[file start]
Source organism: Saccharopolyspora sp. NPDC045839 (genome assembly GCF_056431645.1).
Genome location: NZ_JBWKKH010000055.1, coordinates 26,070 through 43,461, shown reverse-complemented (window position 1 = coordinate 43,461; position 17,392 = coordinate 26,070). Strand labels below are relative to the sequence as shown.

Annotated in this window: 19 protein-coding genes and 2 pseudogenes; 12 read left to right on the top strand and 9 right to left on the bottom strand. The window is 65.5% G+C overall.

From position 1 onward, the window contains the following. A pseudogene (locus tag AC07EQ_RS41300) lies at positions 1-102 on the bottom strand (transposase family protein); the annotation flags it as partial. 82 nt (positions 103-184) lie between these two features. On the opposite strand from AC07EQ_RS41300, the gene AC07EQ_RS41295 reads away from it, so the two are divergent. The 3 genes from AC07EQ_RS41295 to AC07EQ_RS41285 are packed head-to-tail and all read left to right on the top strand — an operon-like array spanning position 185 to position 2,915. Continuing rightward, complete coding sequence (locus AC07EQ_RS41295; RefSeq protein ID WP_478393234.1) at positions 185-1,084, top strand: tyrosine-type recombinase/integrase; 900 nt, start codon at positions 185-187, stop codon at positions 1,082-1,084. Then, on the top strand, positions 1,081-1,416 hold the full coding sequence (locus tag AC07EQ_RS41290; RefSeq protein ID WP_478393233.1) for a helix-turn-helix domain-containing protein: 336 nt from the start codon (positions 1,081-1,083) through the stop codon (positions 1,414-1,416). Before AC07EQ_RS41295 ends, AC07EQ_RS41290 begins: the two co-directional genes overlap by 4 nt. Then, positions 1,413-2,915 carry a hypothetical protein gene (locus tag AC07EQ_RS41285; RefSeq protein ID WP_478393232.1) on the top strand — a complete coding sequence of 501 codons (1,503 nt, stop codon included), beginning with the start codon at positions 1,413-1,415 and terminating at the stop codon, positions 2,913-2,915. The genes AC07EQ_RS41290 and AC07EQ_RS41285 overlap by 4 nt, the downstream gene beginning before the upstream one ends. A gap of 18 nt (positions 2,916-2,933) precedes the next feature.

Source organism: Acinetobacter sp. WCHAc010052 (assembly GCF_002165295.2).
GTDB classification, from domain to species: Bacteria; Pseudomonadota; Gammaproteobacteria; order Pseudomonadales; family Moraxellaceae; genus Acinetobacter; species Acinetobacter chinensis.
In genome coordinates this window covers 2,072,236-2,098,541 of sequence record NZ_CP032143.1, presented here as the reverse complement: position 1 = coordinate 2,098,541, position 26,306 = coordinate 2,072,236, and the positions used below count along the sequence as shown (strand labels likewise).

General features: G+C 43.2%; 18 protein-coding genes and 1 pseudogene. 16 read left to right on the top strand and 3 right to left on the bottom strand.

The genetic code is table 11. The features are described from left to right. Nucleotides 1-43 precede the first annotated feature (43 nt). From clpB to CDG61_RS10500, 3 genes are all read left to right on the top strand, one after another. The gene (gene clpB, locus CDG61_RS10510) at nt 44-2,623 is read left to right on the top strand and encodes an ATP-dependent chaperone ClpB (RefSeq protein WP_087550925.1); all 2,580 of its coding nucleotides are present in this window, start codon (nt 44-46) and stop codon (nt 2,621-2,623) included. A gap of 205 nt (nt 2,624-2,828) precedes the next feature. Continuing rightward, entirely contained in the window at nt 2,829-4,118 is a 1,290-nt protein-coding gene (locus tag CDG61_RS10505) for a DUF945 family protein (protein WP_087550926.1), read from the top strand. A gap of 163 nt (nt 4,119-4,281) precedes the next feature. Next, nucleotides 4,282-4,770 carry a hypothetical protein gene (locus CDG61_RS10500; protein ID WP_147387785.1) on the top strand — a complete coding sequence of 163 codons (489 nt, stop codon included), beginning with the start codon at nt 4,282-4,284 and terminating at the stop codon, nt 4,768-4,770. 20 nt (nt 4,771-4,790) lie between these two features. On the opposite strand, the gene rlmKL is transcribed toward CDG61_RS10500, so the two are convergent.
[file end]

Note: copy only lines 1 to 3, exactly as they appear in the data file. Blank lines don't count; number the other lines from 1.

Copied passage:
Source organism: Saccharopolyspora sp. NPDC045839 (genome assembly GCF_056431645.1).
Genome location: NZ_JBWKKH010000055.1, coordinates 26,070 through 43,461, shown reverse-complemented (window position 1 = coordinate 43,461; position 17,392 = coordinate 26,070). Strand labels below are relative to the sequence as shown.

Annotated in this window: 19 protein-coding genes and 2 pseudogenes; 12 read left to right on the top strand and 9 right to left on the bottom strand. The window is 65.5% G+C overall.